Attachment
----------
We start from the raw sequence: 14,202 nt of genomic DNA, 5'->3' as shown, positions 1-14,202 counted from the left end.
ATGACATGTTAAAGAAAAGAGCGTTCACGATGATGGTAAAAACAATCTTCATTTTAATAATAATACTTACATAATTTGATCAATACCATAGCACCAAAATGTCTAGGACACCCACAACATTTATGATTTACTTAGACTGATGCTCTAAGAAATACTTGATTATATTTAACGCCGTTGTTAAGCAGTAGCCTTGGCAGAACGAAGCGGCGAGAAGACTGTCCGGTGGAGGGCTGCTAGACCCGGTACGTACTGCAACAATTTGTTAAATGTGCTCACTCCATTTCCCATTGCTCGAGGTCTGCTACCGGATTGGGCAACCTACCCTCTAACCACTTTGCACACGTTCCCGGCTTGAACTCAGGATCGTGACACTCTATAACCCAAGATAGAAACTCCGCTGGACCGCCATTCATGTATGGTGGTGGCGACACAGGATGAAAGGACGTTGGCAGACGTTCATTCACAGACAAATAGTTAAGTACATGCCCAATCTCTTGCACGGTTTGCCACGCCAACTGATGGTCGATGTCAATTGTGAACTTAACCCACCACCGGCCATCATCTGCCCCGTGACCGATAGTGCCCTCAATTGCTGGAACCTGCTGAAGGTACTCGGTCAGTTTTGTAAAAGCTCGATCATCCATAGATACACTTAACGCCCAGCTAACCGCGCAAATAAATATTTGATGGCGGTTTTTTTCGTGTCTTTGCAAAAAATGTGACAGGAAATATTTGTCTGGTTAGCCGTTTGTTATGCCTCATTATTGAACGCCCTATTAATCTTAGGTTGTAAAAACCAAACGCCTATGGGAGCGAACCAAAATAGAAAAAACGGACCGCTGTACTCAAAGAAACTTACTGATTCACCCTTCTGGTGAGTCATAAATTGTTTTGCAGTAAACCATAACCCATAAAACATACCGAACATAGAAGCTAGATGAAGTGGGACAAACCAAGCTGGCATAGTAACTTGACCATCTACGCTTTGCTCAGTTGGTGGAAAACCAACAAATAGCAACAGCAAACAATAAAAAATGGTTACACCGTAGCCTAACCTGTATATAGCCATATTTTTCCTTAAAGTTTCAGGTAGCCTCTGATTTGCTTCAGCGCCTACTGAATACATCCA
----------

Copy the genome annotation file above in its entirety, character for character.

We start from the raw sequence: 14,202 nt of genomic DNA, 5'->3' as shown, positions 1-14,202 counted from the left end.
ATGACATGTTAAAGAAAAGAGCGTTCACGATGATGGTAAAAACAATCTTCATTTTAATAATAATACTTACATAATTTGATCAATACCATAGCACCAAAATGTCTAGGACACCCACAACATTTATGATTTACTTAGACTGATGCTCTAAGAAATACTTGATTATATTTAACGCCGTTGTTAAGCAGTAGCCTTGGCAGAACGAAGCGGCGAGAAGACTGTCCGGTGGAGGGCTGCTAGACCCGGTACGTACTGCAACAATTTGTTAAATGTGCTCACTCCATTTCCCATTGCTCGAGGTCTGCTACCGGATTGGGCAACCTACCCTCTAACCACTTTGCACACGTTCCCGGCTTGAACTCAGGATCGTGACACTCTATAACCCAAGATAGAAACTCCGCTGGACCGCCATTCATGTATGGTGGTGGCGACACAGGATGAAAGGACGTTGGCAGACGTTCATTCACAGACAAATAGTTAAGTACATGCCCAATCTCTTGCACGGTTTGCCACGCCAACTGATGGTCGATGTCAATTGTGAACTTAACCCACCACCGGCCATCATCTGCCCCGTGACCGATAGTGCCCTCAATTGCTGGAACCTGCTGAAGGTACTCGGTCAGTTTTGTAAAAGCTCGATCATCCATAGATACACTTAACGCCCAGCTAACCGCGCAAATAAATATTTGATGGCGGTTTTTTTCGTGTCTTTGCAAAAAATGTGACAGGAAATATTTGTCTGGTTAGCCGTTTGTTATGCCTCATTATTGAACGCCCTATTAATCTTAGGTTGTAAAAACCAAACGCCTATGGGAGCGAACCAAAATAGAAAAAACGGACCGCTGTACTCAAAGAAACTTACTGATTCACCCTTCTGGTGAGTCATAAATTGTTTTGCAGTAAACCATAACCCATAAAACATACCGAACATAGAAGCTAGATGAAGTGGGACAAACCAAGCTGGCATAGTAACTTGACCATCTACGCTTTGCTCAGTTGGTGGAAAACCAACAAATAGCAACAGCAAACAATAAAAAATGGTTACACCGTAGCCTAACCTGTATATAGCCATATTTTTCCTTAAAGTTTCAGGTAGCCTCTGATTTGCTTCAGCGCCTACTGAATACATCCA